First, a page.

Unfortunately, this past November, the United States lost a great president. George H. Bush might have served only one term, there's no doubt that his presidency saw some of history's flashpoint moments. Bush oversaw the end of the Cold War and America's great military incursion since Vietnam (which was an absolute success too). Bush was one of our most experienced foreign policy presidents, having served more than most on the National Security Council.
Following the successful defeat of Iraqi forces in Kuwait, Bush made an important speech which would define U.S. foreign policy for the years to come. In that speech, he claimed that a "new world was coming into view," one that would define the way the globe worked. Bush called this the "New World Order." To some, this may seem like an ominous term associated with Illuminati conspiracy theories and hegemonic tendencies. However, Bush was pointing out the ability of the U.S. to spread new ideals across the globe.
At the point of this speech, the Soviet Union was clearly in disarray and on the brink of failure. The U.S. had successfully launched an international coalition and won the Cold War all in one! To Bush, this meant that the U.S. had not only an opportunity, but a duty to spread liberal ideals across the globe. He states in the speech: "there is the very real prospect of a new world order. In the words of Winston Churchill, a 'world order" in which "the principles of justice and fair play ... protect the weak against the strong ...' A world where the United Nations, freed from cold war stalemate, is poised to fulfill the historic vision of its founders. A world in which freedom and respect for human rights find a home among all nations."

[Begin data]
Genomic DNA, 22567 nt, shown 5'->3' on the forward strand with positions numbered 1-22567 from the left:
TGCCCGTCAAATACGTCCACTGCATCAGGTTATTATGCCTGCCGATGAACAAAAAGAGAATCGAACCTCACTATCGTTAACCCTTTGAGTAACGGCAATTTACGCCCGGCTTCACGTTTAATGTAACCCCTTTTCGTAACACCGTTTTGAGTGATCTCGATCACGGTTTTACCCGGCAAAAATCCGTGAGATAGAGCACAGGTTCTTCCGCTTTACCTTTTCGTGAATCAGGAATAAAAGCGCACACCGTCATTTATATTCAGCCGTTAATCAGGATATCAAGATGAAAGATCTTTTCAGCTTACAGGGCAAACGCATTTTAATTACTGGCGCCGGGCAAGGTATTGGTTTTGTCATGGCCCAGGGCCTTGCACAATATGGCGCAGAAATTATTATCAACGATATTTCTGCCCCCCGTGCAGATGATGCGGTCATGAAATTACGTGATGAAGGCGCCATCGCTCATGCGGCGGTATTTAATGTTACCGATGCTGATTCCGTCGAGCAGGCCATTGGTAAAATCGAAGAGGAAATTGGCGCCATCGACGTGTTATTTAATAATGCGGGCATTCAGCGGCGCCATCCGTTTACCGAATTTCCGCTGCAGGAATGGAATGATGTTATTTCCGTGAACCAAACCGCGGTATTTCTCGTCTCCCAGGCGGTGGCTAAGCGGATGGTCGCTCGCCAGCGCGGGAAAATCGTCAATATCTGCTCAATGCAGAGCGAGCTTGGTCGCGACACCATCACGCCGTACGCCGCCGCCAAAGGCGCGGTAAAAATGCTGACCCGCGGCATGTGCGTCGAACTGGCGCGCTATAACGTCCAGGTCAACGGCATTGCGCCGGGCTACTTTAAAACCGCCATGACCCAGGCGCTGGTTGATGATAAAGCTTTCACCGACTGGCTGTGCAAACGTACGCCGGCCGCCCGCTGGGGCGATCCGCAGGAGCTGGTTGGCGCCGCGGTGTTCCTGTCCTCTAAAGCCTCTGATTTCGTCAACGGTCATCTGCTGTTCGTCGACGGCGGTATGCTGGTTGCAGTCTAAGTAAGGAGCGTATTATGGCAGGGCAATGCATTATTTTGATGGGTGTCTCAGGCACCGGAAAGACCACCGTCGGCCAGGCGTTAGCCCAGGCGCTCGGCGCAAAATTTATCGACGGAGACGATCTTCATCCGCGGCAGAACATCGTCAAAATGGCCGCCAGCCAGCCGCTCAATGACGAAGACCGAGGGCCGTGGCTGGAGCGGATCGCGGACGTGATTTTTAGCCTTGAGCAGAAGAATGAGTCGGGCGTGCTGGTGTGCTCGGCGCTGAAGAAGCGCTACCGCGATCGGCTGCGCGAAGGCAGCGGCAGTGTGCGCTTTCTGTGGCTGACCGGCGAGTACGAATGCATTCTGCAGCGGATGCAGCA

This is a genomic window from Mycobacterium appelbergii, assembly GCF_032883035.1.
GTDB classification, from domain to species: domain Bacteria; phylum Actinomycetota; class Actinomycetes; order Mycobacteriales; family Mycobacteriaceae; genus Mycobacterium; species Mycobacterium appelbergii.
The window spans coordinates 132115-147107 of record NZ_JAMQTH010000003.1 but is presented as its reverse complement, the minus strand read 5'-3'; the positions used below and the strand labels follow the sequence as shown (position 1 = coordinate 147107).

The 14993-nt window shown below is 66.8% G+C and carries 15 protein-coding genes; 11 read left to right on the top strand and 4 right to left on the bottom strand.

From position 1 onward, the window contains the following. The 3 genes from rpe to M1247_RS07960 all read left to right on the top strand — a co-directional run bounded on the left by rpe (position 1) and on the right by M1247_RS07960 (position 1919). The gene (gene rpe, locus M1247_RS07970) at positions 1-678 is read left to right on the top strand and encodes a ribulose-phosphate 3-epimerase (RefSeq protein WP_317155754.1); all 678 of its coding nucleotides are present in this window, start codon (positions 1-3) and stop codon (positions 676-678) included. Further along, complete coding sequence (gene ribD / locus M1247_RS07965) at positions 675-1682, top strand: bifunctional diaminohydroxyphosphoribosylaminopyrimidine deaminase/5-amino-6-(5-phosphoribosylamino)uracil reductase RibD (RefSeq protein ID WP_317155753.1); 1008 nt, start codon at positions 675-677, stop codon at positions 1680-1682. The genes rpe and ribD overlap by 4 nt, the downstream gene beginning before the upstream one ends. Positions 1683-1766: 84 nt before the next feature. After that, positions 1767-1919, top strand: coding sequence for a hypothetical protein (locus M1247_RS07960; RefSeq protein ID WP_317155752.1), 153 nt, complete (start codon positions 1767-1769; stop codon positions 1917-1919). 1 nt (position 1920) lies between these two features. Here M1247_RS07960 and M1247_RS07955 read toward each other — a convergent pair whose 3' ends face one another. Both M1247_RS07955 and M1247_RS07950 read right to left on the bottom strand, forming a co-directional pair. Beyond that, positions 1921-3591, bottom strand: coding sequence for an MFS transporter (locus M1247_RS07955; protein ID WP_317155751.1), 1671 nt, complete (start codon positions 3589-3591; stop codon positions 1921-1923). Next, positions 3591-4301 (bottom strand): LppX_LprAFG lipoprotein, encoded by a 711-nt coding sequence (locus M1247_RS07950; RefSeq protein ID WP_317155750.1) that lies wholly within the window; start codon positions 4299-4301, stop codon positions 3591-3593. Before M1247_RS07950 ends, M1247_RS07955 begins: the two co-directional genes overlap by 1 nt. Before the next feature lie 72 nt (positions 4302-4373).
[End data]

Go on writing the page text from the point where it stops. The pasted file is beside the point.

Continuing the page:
The New World Order was not about U.S. domination over the world. It was about instituting a liberal world order that would promote peace, unity, and morality. From Clinton to Obama, this view of foreign policy defined American Foreign policy. Today, many argue that Trump has decried this view and claim that Trump marks the end of this "New World Order." Whether or not the "New World Order" has been a successful foreign policy or the President has done away with it is certainly up for debate. However, it is important to understand where some of our foreign policy views come from.
The idea of this order is clearly based on the fundamental ideas of a liberal foreign policy. There is a clear goal of improving foreign cooperation and standing up for human rights (two pillars of classic liberal foreign policy). Furthermore, the idea of protecting the weak denotes the hawkish part of liberal foreign policy. Bush's rationale for going into Kuwait was because of liberal self-determination and the fact that a country has a right to its own sovereignty. Of course, there were ulterior policy goals involved, but this is the reasoning he used to support his arguments. To Bush, the world was now in the hands of the U.S. to shape, and the "New World Order" was his to define.